Volkswagen's Electric Cars Should Be Priced Similarly To The Old Diesels

Illustration for article titled Volkswagen's Electric Cars Should Be Priced Similarly To The Old Diesels

Like pretty much every major automaker, Volkswagen is planning a big electric car push starting at the beginning of the next decade. But besides charging infrastructure—which VW is trying to fix—one of the big problems with EVs is cost. There’s no economy of scale and battery tech is still expensive, so most of them haven’t been cheap. But VW thinks it can price its new EVs “for millions, not millionaires.”


This comes to us from Green Car Reports, which was at an event in Germany last month where VW was explaining its new modular electric platform platform. (Our man David Tracy was at the same event and will have more from it soon.) There, Thomas Ulbrich, the VW board member in charge of e-mobility, said that the goal is to keep these EVs affordable to the masses.

Specifically, he said the cars should be “priced at the level of a comparable diesel car”—with a slight premium over a gasoline model, but not a prohibitively expensive one. VW won’t have electric variants of its existing cars, but ones that are sort of facsimiles to the Golfs and crossovers in the lineup.

Here’s how GCR reasoned pricing:

To look at how Volkswagen priced TDI models just prior to the diesel scandal, a 2015 Volkswagen Jetta 1.8T SE started at $19,815, while a 2015 Jetta TDI SE started at $24,895—a 25-percent increase. Going upscale to the SUV side of the market, to the Touareg, the gasoline model started at $45,615 while the TDI started at $53,155—about 17 percent higher.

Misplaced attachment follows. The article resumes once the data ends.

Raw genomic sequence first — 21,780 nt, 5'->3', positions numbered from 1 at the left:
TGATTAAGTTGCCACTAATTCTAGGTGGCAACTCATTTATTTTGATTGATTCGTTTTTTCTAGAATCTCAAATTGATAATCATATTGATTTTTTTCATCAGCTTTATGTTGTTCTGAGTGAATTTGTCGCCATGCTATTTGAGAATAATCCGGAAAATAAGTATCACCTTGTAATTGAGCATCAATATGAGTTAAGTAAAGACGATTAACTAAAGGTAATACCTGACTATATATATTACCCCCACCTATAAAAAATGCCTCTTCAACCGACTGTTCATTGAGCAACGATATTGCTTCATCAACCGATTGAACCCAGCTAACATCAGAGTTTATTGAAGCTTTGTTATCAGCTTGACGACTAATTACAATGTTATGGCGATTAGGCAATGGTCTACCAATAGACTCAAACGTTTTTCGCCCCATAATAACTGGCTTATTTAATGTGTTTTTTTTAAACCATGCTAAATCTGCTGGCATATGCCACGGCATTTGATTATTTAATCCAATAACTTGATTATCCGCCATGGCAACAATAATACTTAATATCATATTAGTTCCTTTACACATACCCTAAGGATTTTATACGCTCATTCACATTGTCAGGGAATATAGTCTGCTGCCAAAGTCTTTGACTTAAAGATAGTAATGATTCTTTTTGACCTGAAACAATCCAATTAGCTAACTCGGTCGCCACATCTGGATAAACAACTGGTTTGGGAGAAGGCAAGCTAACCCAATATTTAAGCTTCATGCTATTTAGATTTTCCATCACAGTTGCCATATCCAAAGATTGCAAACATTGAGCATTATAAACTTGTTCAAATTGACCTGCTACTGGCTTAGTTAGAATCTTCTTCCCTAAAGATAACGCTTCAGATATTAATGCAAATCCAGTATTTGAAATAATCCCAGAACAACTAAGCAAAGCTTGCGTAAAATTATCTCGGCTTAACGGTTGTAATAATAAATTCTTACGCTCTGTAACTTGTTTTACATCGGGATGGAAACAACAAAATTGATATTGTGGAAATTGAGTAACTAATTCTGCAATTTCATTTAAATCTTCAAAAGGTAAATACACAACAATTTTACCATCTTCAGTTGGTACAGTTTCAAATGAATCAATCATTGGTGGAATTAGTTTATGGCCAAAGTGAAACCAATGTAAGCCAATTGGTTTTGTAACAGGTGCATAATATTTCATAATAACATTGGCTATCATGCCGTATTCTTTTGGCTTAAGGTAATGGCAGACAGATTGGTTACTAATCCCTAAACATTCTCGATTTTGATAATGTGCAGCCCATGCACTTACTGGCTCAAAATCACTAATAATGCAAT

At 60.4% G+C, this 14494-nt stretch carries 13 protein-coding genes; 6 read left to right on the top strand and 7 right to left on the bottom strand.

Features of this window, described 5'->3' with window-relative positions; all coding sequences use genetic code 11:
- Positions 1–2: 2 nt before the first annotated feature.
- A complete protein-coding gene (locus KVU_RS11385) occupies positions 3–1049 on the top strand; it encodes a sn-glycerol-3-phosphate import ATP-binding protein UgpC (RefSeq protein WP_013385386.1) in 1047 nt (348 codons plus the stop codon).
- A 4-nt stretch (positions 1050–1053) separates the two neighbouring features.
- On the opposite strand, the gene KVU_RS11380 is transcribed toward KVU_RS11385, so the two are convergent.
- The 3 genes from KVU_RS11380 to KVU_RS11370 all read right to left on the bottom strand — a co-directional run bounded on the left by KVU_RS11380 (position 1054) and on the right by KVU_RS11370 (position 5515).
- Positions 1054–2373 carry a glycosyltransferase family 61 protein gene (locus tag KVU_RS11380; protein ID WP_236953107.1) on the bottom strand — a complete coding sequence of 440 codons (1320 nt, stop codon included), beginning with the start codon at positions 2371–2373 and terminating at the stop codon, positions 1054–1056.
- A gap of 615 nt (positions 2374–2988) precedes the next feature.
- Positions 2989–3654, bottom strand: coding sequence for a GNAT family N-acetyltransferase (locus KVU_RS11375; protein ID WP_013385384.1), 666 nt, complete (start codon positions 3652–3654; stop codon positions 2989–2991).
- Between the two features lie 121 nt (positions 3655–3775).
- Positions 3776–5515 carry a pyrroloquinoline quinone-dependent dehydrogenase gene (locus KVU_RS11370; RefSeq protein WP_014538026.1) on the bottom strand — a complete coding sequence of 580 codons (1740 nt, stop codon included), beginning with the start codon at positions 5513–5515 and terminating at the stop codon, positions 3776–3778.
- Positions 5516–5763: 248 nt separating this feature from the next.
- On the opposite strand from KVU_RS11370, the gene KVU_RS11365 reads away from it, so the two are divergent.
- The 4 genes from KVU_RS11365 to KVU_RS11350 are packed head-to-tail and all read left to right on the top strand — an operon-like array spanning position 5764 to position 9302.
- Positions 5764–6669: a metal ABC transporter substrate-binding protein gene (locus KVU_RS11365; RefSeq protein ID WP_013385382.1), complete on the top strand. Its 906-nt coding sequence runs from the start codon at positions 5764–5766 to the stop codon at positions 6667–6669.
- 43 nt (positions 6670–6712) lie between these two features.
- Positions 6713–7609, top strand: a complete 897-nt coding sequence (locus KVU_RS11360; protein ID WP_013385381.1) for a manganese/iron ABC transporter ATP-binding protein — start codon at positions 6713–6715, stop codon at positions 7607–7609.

This is all good to hear, as most of the good EVs so far have been far from truly cheap. The much-ballyhooed $35,000 Tesla Model 3 is nowhere to be found. The Chevrolet Bolt is much cheaper, but even the last one we tested came in at $43,000 with options before the $7,500 EV tax credit—though that’s quickly drying up for General Motors. Even EVs with less impressive range, like the 111-mile Kia Soul EV, are about $34,000 before tax credit. Granted, some of that is in line with “average” new car prices, but it’d be great to see some high-range EVs come in even cheaper than that.

Volkswagen will begin its we’re-sorry-for-the-diesel-cheating electric crusade in 2020 with the ID compact car and ID Crozz crossover, then continue that into 2022 with the Microbus-inspired ID Buzz. Let’s hope they keep the pricing low.

Editor-in-Chief @ Jalopnik, 2015-2019.



I couldn’t wait. I bit the bullet now and bought a Chevy Bolt, didn’t want to miss out on that tax credit as it’s not always something you can count on.

Driving an electric car actually makes me want to get in it and go to buy something, even if it’s just a five minute drive to only get an ice cream.

Hyundai and Kia already look like they are cracking the Middle Class barrier with the Kona and the Niro ($35,000 ish) for 2019, but they won’t have enough to meet demand I don’t think.